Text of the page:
Districts Before Independence




Colonial Districts

Colonial rule in Kenya introduced the District as an administrative unit covering an area inhabited by a single language group for the most part. Districts were later grouped together into larger units known as Regions.




Before the Germans and British set foot in Kenya in the early 19th century, the Arabs, Chinese and the Portuguese had been here long before. These early visitors interacted mostly with coastal people, and did not venture far inland. Some like the Arab Sultan of Zanzibar were practitioners of slave trade.


Rise of Colonialism


Over time, the British had secured the area known today as Kenya. This was by the late 19th Century, and they went about engaging in commercial activities with local people, and eventually displacing and settling in the fertile highlands of Kenya. They built forts and garrisons to secure themselves and their trading routes. Building of the Uganda Railway began towards the end of the century and the British colonial rule became entrenched after the turn of the century (about 1920), when Kenya was turned into a colony.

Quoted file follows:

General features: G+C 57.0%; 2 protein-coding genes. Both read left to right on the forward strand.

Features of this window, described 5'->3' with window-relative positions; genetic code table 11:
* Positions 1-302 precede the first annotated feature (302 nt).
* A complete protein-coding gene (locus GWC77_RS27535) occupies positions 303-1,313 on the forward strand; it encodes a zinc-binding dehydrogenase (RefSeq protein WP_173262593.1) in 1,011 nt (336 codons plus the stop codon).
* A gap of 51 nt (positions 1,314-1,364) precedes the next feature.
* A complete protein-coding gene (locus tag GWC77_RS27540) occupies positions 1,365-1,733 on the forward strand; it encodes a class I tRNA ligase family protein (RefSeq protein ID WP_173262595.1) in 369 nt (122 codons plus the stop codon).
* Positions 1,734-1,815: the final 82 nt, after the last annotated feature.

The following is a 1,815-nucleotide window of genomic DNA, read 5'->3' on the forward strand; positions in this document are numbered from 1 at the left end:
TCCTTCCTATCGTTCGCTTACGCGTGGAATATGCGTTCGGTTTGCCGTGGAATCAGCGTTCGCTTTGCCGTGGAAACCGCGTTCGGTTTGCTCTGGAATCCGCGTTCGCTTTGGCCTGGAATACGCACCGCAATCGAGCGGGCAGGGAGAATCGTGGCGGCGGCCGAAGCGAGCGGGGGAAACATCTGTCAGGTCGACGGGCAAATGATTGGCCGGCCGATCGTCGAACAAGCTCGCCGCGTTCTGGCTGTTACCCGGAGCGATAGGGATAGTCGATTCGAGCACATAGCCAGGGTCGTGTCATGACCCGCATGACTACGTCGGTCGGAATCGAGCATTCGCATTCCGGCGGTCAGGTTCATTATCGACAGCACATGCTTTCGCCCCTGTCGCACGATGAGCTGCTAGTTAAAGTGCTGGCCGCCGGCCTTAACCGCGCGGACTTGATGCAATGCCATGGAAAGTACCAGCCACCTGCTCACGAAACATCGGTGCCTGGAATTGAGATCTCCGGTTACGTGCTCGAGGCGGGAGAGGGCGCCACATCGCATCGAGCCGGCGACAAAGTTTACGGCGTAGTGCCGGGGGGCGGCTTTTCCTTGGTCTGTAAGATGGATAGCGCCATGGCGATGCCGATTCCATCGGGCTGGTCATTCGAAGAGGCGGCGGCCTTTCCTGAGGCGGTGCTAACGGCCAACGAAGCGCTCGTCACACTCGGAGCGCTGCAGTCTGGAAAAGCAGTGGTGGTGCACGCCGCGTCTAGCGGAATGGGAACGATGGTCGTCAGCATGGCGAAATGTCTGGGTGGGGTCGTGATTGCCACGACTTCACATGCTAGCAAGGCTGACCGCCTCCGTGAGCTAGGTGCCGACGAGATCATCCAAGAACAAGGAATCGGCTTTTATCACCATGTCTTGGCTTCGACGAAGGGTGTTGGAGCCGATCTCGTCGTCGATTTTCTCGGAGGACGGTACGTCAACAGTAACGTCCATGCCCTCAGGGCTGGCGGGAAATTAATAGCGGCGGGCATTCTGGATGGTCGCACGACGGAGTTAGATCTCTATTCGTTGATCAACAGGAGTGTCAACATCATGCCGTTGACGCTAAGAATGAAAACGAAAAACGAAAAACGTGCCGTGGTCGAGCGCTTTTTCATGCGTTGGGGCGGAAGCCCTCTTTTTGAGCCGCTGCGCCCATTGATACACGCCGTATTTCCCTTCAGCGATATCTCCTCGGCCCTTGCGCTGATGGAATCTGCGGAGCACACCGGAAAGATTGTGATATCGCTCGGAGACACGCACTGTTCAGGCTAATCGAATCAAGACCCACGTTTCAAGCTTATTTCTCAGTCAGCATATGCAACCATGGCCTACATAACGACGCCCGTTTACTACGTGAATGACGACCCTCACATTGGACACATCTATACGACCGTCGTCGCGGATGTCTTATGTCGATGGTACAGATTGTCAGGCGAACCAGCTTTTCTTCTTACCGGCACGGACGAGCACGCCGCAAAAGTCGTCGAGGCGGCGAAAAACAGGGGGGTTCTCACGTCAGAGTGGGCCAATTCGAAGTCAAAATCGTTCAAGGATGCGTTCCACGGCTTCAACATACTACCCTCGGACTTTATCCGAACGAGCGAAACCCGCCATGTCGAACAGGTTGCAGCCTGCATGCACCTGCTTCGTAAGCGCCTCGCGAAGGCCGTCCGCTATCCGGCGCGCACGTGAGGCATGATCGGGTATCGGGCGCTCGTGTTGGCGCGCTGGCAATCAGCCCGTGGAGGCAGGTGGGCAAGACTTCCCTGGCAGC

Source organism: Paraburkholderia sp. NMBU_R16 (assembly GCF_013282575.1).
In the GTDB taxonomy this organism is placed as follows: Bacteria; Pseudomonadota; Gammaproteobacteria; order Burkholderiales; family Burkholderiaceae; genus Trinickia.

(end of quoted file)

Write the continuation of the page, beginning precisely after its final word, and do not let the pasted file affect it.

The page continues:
The British appointed first, colonial Administrators as they formally checked-in into Kenya in the late 19th century through the Imperial British East Africa Company under Sir William Mackinnon, and later in 1900 stationed a Commissioner when the land of Kenya became the British East Africa Protectorate. The Commissioner would then be replaced by a colonial Governor from 1905. In 1920, the territory of Kenya became a colony with its head as the Governor. By this time, there were larger populations of white settlers and Indians.

Political representation was based on race and Africans had not representation in the legislative process. Geographical areas consisted of Districts administered by colonial District Commissioners.


Colonial Districts


More to follow soon.....  





1. Wikipedia. Retrieved Sept, 2012.

2. Royal Martian Geographical Society. Retrieved Sept 2012.



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